HE was one of Britain’s leading political writers, famous for novels including Animal Farm and Burmese Days.
But to a young Scottish junior doctor unaware of his identity, the quiet middle-aged man was just another patient.
Within weeks, Dr James “Jimmy” Williamson found himself at the forefront of medical treatment in Scotland helping administer a revolutionary new “miracle drug” to George Orwell.
The author used his political and literary connections and royalties from Animal Farm to obtain the drug from the US.
In 1948, Orwell, then 44, became the first person in Scotland to be treated with streptomycin, which was unlicensed in Britain and too expensive for the post-war government to ship in.
The writer, who had been living in a remote farmhouse on the island of Jura to help try to improve his health, was admitted to Hairmyres Hospital, near Glasgow, under his real name Eric Blair, for treatment for infectious chronic tuberculosis.
Professor Williamson, 91, from Edinburgh, recalled the novelist sitting in bed working on Nineteen Eighty-Four. Orwell jumbled the numbers of the year 1948 to produce one of the most famous titles of the 20th century, introducing words such as “Big Brother” and “doublespeak” to international audiences.
“He’d been in the hospital for about two weeks for investigation of his tuberculosis before I arrived. I’d never heard of him. Then one of the nurses told me he was a well-known writer.
“I remember he was in a double room and he would be sitting up in bed with a cigarette in the corner of his mouth typing away most of the time. He smoked almost all the time, was sort of addicted to tobacco and rolled his own cigarettes. Lots of people in hospitals smoked in those days, even the doctors.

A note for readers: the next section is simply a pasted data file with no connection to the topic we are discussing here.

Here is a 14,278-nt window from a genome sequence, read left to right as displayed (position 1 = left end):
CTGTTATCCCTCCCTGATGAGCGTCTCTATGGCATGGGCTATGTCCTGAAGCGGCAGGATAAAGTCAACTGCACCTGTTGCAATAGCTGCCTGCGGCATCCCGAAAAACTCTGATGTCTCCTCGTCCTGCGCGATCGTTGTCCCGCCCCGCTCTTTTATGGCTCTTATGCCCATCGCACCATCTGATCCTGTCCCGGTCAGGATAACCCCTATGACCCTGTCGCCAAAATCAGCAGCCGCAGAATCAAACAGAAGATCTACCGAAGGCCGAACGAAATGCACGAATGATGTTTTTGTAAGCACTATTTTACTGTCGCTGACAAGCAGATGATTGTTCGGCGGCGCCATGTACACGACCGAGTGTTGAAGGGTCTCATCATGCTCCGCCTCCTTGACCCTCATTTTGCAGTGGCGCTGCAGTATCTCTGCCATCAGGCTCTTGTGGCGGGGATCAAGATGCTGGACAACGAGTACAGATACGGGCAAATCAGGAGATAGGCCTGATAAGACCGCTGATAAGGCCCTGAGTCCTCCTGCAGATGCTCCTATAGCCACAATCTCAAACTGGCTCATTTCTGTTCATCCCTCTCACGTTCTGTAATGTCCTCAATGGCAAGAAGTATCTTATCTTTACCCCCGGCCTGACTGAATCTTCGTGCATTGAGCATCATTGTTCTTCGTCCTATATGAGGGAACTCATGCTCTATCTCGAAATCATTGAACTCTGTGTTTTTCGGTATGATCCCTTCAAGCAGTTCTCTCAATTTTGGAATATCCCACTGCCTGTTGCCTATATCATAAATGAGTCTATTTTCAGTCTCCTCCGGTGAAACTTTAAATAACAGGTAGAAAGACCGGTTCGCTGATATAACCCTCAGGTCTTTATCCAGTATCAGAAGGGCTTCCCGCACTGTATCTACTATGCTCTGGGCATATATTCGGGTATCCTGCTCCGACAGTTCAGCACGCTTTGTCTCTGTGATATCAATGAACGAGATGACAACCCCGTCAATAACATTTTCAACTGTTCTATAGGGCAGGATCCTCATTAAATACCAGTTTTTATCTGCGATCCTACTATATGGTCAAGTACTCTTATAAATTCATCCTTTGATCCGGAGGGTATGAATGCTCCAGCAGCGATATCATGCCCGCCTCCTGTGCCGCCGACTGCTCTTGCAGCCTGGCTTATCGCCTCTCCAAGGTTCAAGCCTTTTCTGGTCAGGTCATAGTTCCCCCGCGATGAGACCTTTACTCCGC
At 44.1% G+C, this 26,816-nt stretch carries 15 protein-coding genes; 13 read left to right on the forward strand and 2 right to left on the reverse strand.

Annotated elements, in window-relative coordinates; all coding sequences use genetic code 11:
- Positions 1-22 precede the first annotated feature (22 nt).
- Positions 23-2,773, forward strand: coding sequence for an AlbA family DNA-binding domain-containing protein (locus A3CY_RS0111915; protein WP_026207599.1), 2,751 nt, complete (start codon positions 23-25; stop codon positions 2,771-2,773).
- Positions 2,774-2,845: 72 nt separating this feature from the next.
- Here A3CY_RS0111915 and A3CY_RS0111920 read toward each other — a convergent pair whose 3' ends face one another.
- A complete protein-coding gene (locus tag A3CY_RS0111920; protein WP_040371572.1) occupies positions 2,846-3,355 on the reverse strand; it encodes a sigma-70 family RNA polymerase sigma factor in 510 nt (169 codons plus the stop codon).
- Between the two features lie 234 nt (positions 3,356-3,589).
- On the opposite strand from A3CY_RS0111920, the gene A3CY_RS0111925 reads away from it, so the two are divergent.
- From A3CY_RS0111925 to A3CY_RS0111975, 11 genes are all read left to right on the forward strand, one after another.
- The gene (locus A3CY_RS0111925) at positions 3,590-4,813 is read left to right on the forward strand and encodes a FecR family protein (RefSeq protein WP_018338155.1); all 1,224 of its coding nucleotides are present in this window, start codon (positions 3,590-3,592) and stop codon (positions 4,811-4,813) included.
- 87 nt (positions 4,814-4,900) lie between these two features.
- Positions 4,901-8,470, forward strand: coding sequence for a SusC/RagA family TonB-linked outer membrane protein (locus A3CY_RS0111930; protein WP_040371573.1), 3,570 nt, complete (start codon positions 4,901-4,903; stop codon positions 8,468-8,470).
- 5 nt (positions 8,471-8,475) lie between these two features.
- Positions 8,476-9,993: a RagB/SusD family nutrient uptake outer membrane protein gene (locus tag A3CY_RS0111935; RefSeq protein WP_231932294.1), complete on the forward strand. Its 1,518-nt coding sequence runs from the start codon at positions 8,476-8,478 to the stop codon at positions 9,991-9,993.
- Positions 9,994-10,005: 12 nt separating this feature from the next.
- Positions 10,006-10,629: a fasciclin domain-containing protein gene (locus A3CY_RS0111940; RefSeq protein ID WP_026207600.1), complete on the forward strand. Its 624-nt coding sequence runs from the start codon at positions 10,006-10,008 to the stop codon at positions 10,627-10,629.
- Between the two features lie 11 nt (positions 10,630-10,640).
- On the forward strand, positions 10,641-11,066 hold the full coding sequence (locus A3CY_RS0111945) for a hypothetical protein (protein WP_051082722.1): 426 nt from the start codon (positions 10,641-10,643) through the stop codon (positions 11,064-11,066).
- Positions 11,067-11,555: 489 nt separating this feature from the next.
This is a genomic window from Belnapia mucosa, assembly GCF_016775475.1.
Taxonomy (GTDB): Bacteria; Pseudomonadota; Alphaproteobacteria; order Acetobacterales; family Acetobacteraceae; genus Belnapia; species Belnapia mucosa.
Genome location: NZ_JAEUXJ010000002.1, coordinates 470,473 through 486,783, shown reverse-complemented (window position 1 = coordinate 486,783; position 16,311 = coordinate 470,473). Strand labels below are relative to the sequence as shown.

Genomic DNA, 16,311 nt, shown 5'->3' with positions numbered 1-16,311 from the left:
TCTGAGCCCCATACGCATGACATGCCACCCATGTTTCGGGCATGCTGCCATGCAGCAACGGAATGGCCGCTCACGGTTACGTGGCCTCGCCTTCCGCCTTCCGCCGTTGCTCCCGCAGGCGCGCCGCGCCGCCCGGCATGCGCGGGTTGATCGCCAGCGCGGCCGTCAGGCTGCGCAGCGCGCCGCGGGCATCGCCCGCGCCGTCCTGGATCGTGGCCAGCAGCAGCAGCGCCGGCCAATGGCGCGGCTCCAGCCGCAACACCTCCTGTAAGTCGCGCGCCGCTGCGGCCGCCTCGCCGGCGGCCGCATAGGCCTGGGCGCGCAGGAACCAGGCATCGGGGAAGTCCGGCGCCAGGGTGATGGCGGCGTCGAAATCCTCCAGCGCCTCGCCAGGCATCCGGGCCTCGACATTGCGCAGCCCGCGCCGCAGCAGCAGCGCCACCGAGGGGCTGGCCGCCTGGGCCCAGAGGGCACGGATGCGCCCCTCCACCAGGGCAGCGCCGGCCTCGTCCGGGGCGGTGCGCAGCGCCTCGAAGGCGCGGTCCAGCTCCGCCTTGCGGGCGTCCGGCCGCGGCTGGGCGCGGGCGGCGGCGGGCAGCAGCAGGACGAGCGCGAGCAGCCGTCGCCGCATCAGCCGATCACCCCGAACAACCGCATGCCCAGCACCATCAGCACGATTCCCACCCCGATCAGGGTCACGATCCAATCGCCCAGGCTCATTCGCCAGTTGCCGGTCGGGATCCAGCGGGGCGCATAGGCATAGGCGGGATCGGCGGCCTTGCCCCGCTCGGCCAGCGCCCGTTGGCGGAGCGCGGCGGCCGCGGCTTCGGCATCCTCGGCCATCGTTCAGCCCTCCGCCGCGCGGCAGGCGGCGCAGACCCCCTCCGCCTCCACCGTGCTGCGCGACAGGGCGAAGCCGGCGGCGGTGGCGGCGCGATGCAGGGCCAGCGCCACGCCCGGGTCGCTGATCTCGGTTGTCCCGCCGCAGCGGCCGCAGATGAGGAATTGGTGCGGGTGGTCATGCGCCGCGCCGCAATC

“The noise from the typing didn’t seem to cause any bother with the other patient and they got on very well together.”
Professor Williamson remembers Orwell bravely undergoing painful treatment.
“We would chat about his condition and he would do what you wanted him to do. But he was highly strung and we had to give him treatment which involved air being injected into his abdominal cavity. This upset him a lot but he didn’t complain.”
However, more drastic remedies were required and in February 1948 Orwell wrote to his publisher David Astor saying his specialist had told him “it would speed recovery if one had some streptomycin. He suggested that you, with your American connections, might arrange to buy it and I could pay you.”
Astor contacted Minister of Health Aneurin Bevan, who had been Orwell’s editor at the Tribune, checking this would not cause a political row.
But after a few weeks Orwell developed a severe allergic reaction to the drug and treatment stopped. Orwell donated the remaining supply to the hospital.
Orwell’s health deteriorate further and he died in January 1950 – six months after the publication of Nineteen Eighty-Four.
Iain Macintyre, a former vice-president of the Royal College of Surgeons in Edinburgh and co-author of Scottish Medicine – An Illustrated History, which includes details of Orwell’s stay at the hospital, said: “There is an irony that Orwell, who wrote Animal Farm, was in a position to be able to take medical advice to go to Jura and then to obtain streptomycin.
“But when it’s your life on the line you try everything you can to save it.”